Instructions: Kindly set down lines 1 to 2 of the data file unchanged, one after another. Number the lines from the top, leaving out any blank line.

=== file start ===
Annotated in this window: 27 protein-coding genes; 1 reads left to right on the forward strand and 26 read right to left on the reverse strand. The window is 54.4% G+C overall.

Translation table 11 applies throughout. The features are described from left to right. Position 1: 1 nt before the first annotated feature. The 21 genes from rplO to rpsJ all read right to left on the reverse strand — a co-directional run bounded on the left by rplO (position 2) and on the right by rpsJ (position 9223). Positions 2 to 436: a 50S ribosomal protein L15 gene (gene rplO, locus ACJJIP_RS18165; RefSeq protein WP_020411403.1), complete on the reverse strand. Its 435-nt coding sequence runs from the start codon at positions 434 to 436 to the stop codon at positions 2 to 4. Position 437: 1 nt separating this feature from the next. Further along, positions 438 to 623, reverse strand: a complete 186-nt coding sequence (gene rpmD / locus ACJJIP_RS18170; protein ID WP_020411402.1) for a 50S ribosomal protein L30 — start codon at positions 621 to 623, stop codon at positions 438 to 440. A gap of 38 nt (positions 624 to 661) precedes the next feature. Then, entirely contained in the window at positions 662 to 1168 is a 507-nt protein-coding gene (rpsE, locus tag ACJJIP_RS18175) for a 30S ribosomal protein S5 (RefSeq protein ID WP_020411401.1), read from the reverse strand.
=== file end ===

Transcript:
Annotated in this window: 27 protein-coding genes; 1 reads left to right on the forward strand and 26 read right to left on the reverse strand. The window is 54.4% G+C overall.

Translation table 11 applies throughout. The features are described from left to right. Position 1: 1 nt before the first annotated feature. The 21 genes from rplO to rpsJ all read right to left on the reverse strand — a co-directional run bounded on the left by rplO (position 2) and on the right by rpsJ (position 9223). Positions 2 to 436: a 50S ribosomal protein L15 gene (gene rplO, locus ACJJIP_RS18165; RefSeq protein WP_020411403.1), complete on the reverse strand. Its 435-nt coding sequence runs from the start codon at positions 434 to 436 to the stop codon at positions 2 to 4. Position 437: 1 nt separating this feature from the next. Further along, positions 438 to 623, reverse strand: a complete 186-nt coding sequence (gene rpmD / locus ACJJIP_RS18170; protein ID WP_020411402.1) for a 50S ribosomal protein L30 — start codon at positions 621 to 623, stop codon at positions 438 to 440. A gap of 38 nt (positions 624 to 661) precedes the next feature. Then, entirely contained in the window at positions 662 to 1168 is a 507-nt protein-coding gene (rpsE, locus tag ACJJIP_RS18175) for a 30S ribosomal protein S5 (RefSeq protein ID WP_020411401.1), read from the reverse strand.